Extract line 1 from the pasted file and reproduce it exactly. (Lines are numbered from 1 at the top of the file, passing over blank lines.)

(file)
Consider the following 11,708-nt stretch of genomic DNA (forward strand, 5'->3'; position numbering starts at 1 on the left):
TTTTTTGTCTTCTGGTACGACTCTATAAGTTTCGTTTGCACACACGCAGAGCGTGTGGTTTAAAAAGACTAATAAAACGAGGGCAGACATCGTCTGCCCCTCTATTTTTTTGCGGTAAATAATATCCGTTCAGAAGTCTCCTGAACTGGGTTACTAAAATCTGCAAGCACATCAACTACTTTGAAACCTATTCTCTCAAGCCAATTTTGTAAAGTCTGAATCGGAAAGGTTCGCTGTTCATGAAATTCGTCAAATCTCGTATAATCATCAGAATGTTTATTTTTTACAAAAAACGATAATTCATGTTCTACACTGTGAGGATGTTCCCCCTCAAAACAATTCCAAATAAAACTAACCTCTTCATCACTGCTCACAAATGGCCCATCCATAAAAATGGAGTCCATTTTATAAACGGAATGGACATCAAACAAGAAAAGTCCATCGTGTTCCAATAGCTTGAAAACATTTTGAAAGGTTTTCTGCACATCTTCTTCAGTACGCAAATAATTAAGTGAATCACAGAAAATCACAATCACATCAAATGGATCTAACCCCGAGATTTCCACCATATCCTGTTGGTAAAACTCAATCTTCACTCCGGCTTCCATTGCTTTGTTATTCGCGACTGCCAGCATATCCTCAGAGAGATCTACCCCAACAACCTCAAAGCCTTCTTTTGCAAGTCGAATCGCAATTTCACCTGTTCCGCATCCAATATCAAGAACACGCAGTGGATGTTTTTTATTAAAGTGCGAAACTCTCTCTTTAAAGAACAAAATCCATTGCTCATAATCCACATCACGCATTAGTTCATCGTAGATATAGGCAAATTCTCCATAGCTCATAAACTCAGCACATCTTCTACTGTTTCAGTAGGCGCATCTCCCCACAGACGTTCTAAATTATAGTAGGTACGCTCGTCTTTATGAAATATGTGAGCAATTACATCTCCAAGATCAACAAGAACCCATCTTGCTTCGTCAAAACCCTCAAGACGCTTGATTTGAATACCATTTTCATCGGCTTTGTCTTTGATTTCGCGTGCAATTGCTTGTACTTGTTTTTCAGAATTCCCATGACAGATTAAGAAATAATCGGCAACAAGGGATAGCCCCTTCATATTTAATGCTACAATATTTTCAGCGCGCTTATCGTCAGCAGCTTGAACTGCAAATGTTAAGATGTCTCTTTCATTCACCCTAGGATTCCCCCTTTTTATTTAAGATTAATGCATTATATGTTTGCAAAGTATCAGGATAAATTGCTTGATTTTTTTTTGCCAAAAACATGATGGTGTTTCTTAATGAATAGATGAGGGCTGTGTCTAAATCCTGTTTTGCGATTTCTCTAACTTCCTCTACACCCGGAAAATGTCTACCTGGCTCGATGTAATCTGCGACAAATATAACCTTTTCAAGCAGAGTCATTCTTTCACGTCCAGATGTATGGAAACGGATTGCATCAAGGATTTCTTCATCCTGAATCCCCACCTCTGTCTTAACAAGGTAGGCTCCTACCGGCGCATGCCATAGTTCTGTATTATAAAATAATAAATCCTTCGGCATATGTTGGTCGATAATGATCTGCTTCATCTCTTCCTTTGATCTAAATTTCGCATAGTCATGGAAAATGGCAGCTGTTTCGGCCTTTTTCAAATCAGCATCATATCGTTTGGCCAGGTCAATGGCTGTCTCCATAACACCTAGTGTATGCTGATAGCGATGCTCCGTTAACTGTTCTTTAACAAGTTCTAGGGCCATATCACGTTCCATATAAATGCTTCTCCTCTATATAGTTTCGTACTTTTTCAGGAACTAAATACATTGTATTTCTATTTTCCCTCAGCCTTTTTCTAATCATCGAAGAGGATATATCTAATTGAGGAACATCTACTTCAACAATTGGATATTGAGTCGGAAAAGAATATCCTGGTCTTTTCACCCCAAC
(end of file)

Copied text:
Consider the following 11,708-nt stretch of genomic DNA (forward strand, 5'->3'; position numbering starts at 1 on the left):